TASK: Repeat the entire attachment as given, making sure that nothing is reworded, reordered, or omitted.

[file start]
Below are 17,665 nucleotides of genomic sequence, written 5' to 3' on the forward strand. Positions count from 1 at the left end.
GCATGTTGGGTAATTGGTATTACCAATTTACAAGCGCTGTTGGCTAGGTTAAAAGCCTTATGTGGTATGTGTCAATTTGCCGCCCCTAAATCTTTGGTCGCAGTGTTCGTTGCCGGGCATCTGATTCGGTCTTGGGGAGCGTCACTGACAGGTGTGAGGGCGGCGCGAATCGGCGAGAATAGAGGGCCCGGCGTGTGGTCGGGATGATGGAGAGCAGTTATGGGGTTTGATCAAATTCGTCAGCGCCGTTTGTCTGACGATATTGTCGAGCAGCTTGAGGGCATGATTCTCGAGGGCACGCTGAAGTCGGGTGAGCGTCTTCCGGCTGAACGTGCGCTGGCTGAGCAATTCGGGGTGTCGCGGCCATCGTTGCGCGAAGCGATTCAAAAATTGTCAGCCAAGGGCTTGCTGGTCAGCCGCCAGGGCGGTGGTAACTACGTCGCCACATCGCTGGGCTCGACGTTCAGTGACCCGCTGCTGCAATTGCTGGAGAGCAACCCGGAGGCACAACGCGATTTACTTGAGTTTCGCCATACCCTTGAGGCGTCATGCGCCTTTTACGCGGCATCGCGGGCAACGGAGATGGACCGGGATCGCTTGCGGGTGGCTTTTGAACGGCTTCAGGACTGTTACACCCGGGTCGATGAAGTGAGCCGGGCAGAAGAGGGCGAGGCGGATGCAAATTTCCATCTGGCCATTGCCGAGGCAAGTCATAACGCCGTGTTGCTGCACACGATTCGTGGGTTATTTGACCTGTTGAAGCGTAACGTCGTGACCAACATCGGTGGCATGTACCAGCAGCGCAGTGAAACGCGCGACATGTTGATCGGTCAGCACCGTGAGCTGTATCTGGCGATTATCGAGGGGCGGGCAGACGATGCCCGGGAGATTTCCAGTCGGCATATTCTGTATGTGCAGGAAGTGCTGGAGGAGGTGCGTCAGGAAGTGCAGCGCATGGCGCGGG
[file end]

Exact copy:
Below are 17,665 nucleotides of genomic sequence, written 5' to 3' on the forward strand. Positions count from 1 at the left end.
GCATGTTGGGTAATTGGTATTACCAATTTACAAGCGCTGTTGGCTAGGTTAAAAGCCTTATGTGGTATGTGTCAATTTGCCGCCCCTAAATCTTTGGTCGCAGTGTTCGTTGCCGGGCATCTGATTCGGTCTTGGGGAGCGTCACTGACAGGTGTGAGGGCGGCGCGAATCGGCGAGAATAGAGGGCCCGGCGTGTGGTCGGGATGATGGAGAGCAGTTATGGGGTTTGATCAAATTCGTCAGCGCCGTTTGTCTGACGATATTGTCGAGCAGCTTGAGGGCATGATTCTCGAGGGCACGCTGAAGTCGGGTGAGCGTCTTCCGGCTGAACGTGCGCTGGCTGAGCAATTCGGGGTGTCGCGGCCATCGTTGCGCGAAGCGATTCAAAAATTGTCAGCCAAGGGCTTGCTGGTCAGCCGCCAGGGCGGTGGTAACTACGTCGCCACATCGCTGGGCTCGACGTTCAGTGACCCGCTGCTGCAATTGCTGGAGAGCAACCCGGAGGCACAACGCGATTTACTTGAGTTTCGCCATACCCTTGAGGCGTCATGCGCCTTTTACGCGGCATCGCGGGCAACGGAGATGGACCGGGATCGCTTGCGGGTGGCTTTTGAACGGCTTCAGGACTGTTACACCCGGGTCGATGAAGTGAGCCGGGCAGAAGAGGGCGAGGCGGATGCAAATTTCCATCTGGCCATTGCCGAGGCAAGTCATAACGCCGTGTTGCTGCACACGATTCGTGGGTTATTTGACCTGTTGAAGCGTAACGTCGTGACCAACATCGGTGGCATGTACCAGCAGCGCAGTGAAACGCGCGACATGTTGATCGGTCAGCACCGTGAGCTGTATCTGGCGATTATCGAGGGGCGGGCAGACGATGCCCGGGAGATTTCCAGTCGGCATATTCTGTATGTGCAGGAAGTGCTGGAGGAGGTGCGTCAGGAAGTGCAGCGCATGGCGCGGG